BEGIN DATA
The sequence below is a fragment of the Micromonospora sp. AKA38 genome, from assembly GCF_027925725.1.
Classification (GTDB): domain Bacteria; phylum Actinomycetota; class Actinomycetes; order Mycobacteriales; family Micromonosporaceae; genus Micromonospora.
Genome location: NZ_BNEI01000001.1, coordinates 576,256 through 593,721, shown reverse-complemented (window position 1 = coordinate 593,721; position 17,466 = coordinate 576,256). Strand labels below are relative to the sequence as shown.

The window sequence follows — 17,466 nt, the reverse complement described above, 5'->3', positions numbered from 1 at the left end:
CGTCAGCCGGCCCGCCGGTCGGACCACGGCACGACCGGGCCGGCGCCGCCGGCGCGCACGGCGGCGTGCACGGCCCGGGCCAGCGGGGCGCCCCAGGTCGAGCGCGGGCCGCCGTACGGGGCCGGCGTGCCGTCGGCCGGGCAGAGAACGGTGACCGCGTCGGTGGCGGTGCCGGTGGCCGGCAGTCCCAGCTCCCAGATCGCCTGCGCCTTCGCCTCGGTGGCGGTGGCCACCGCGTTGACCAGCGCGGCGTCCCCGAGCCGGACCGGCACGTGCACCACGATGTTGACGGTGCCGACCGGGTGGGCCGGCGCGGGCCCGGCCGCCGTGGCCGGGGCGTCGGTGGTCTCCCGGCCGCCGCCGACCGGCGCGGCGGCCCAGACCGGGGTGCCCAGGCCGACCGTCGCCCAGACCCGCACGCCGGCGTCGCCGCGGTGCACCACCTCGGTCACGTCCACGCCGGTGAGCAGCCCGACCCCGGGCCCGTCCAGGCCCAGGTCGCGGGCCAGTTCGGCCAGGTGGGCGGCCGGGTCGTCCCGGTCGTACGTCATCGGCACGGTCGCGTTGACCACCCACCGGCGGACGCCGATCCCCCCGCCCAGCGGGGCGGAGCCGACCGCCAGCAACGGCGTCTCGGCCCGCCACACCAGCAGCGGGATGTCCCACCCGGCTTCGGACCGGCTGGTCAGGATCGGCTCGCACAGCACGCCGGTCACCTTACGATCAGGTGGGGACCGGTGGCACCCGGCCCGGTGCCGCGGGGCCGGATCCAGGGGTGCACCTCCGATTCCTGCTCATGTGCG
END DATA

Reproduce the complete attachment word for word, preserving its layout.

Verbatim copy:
The sequence below is a fragment of the Micromonospora sp. AKA38 genome, from assembly GCF_027925725.1.
Classification (GTDB): domain Bacteria; phylum Actinomycetota; class Actinomycetes; order Mycobacteriales; family Micromonosporaceae; genus Micromonospora.
Genome location: NZ_BNEI01000001.1, coordinates 576,256 through 593,721, shown reverse-complemented (window position 1 = coordinate 593,721; position 17,466 = coordinate 576,256). Strand labels below are relative to the sequence as shown.

The window sequence follows — 17,466 nt, the reverse complement described above, 5'->3', positions numbered from 1 at the left end:
CGTCAGCCGGCCCGCCGGTCGGACCACGGCACGACCGGGCCGGCGCCGCCGGCGCGCACGGCGGCGTGCACGGCCCGGGCCAGCGGGGCGCCCCAGGTCGAGCGCGGGCCGCCGTACGGGGCCGGCGTGCCGTCGGCCGGGCAGAGAACGGTGACCGCGTCGGTGGCGGTGCCGGTGGCCGGCAGTCCCAGCTCCCAGATCGCCTGCGCCTTCGCCTCGGTGGCGGTGGCCACCGCGTTGACCAGCGCGGCGTCCCCGAGCCGGACCGGCACGTGCACCACGATGTTGACGGTGCCGACCGGGTGGGCCGGCGCGGGCCCGGCCGCCGTGGCCGGGGCGTCGGTGGTCTCCCGGCCGCCGCCGACCGGCGCGGCGGCCCAGACCGGGGTGCCCAGGCCGACCGTCGCCCAGACCCGCACGCCGGCGTCGCCGCGGTGCACCACCTCGGTCACGTCCACGCCGGTGAGCAGCCCGACCCCGGGCCCGTCCAGGCCCAGGTCGCGGGCCAGTTCGGCCAGGTGGGCGGCCGGGTCGTCCCGGTCGTACGTCATCGGCACGGTCGCGTTGACCACCCACCGGCGGACGCCGATCCCCCCGCCCAGCGGGGCGGAGCCGACCGCCAGCAACGGCGTCTCGGCCCGCCACACCAGCAGCGGGATGTCCCACCCGGCTTCGGACCGGCTGGTCAGGATCGGCTCGCACAGCACGCCGGTCACCTTACGATCAGGTGGGGACCGGTGGCACCCGGCCCGGTGCCGCGGGGCCGGATCCAGGGGTGCACCTCCGATTCCTGCTCATGTGCG